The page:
Le Corbeau also features an extremely important supporting character known simply as “La Mere du Cancéreux” (The Mother of the Cancerous One). The first time that the audience is introduced to the character she is doing her duty as a French woman of the time: tending to her sick son. Her whole world centers on the life of her son, whether it is caring for him when he is ill or grieving for him after he is driven to suicide by the Raven’s cruel letter outlining the hopelessness of his condition. She has no other identity than as a mother, which is punctuated by the fact that the audience never learns her actual name. Williams feels that, just like Denise, the Mother represents the type of suffering woman that the film puts its faith in. As he explains, “This is a work, after all, in which the first people we see are old women grieving, and the last image is of the avenging mother walking away down the street.”7 Williams feels that the film not only sympathizes with the avenging mother but also embraces her actions against the Raven as moral and justified.
One scene in particular seems to show the Mother as the protector of moral order. Soon after Dr. Vorzet shares his thoughts about the conflicting motives of good and evil, Germain stumbles upon the Mother as she comes to clean the school. During this scene, the Mother not only foreshadows the end of the film but also shows her inner strength in the face of her son’s untimely death:
The Mother: When my son is avenged, I’ll sleep again, and soon.
Germain: You know who was behind his death? Who do you suspect?
The Mother: You’ll find out soon enough…
Germain: You have no right.
The Mother: Oh no? I’ll take the right.
By placing this scene directly after Vorzet and Germain’s discussion about moral ambiguity, Clouzot shows a strong contrast between the unsure male Germain and the confident female mother. Unlike the rest of the town, which has been blinded by speculation and hearsay, the Mother knows who is to blame and is guided by her own sense of morality when deciding how the culprit should be punished. By avenging her son’s life she also shelters other innocent people from the Raven’s cruelty. In this way she becomes the ultimate symbol of maternal protection, acting as a mother to the town as a whole.
Viewing the scene in this way supports Williams’s claim that the film puts its hopes in women to act as guardians for future generations, but it can be seen in a different light as well. As Ehrlich explains, “The cancer patient’s mother, far from embodying the maternal virtues of patience, resignation, and humility, is the avenging angel who murders the Raven in cold blood in repayment for the death of her son.”8 The Mother usurps the position of the traditional male police and takes justice into her own hands, an act which is hardly something that the Vichy government would have condoned. Besides this resistance to patriarchal authority, Clouzot never makes it clear how the audience should feel about the Mother’s act of murder. At the end of the film, Germain rushes back to Vorzet’s office only to find him dead (murdered with the same razor that his vicious words caused the cancer patient to use on himself). Germain’s only response is to say, “So it was Vorzet!” The last shot of the film shows Germain gazing out of the window as the Mother, dressed fully in black, walks down a cobblestone road away from the scene of the crime. By having Germain say nothing regarding the murder—focusing instead on Vorzet’s identity as the Raven—and failing to show the Mother’s emotions after her revenge is complete, Clouzot neither condones nor condemns her actions, allowing the audience to make their own decision regarding the mother’s position as the keeper of moral order.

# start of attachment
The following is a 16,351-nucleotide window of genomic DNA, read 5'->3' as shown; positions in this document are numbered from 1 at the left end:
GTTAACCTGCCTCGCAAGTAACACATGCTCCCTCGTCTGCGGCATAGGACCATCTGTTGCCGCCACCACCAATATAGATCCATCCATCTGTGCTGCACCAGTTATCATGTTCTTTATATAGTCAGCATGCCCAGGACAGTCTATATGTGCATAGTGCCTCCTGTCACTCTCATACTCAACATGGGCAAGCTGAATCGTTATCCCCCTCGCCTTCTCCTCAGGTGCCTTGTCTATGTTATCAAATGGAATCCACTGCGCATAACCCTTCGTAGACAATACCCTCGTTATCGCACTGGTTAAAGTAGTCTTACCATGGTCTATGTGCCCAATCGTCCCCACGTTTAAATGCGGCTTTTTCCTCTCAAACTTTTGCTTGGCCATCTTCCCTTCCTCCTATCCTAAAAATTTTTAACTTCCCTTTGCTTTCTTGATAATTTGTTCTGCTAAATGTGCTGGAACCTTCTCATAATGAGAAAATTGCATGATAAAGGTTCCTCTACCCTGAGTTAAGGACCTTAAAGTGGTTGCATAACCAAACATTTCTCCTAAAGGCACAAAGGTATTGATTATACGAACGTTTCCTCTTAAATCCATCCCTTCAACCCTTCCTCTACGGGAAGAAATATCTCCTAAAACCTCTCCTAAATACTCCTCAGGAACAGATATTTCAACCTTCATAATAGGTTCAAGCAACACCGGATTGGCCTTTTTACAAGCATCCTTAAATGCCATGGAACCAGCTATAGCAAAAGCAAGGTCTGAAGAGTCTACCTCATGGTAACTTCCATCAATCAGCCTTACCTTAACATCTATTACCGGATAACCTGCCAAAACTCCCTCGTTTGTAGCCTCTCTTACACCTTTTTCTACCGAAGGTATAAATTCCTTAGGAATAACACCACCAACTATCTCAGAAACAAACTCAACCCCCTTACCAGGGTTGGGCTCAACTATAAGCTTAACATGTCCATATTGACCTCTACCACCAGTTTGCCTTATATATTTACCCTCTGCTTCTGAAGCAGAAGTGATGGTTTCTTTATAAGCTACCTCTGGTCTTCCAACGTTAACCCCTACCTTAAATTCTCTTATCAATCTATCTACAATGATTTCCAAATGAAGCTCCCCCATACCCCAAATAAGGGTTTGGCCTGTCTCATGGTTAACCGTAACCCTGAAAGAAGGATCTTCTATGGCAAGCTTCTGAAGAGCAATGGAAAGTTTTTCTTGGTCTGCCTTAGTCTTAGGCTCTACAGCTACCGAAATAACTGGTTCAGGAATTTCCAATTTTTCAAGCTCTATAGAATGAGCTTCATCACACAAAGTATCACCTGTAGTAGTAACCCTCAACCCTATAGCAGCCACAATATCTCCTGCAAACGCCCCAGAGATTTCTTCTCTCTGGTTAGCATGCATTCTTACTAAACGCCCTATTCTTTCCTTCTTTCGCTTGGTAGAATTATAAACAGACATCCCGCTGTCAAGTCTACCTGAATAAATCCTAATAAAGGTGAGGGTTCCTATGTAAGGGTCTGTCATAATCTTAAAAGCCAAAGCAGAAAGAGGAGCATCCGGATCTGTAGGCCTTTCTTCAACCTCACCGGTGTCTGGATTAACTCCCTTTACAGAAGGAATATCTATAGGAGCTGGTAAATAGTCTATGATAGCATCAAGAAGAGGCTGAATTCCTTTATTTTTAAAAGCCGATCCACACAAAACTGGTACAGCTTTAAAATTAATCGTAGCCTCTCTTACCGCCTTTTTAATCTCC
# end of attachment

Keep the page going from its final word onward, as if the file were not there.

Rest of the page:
This open-ended conclusion is representative of Le Corbeau as a whole. Ehrlich’s view that the film undermines the Vichy idealization of women as symbols of hope and morality can be seen in the duality of Laura’s character, while Williams’s position that the film puts its faith in women can be seen in Denise’s resistance to the hysteria caused by the Raven. Clouzot approaches Le Corbeau’s subject with a sense of moral relativity that leaves the audience conflicted about who and what is good and evil. Perhaps this was Clouzot’s intention, to have viewers make their own decisions regarding the nature of the film’s characters. Dr. Vorzet, the Raven himself, puts it best when he says, “One has only choices you know.”
1. ^ Williams, Alan. “Le Corbeau.” The Criterion Collection: Le Corbeau. Ed. Heather Shaw. 2004.
2. ^ Ehrlich, Evelyn. Cinema of Paradox: French Filmmaking under the German Occupation. New York: Columbia UP, 1985. 183. Print.
3. ^ Ehrlich, 181.
4. ^ Ehrlich, 182.
5. ^ Williams.
6. ^ Ehrlich, 182.
7. ^ Williams.
8. ^ Ehrlich, 182.
Jessica Fowler is a recent of graduate of UCLA’s Master of Arts program in Cinema and Media Studies and will be pursuing her Ph.D. in the fall. She received a B.A. in Film Studies and a B.S. in Psychology from the University of Georgia. Her research interests include Hollywood films produced for the international market during the early sound era and the impact of Top 40 radio on television productions of the late 1960s.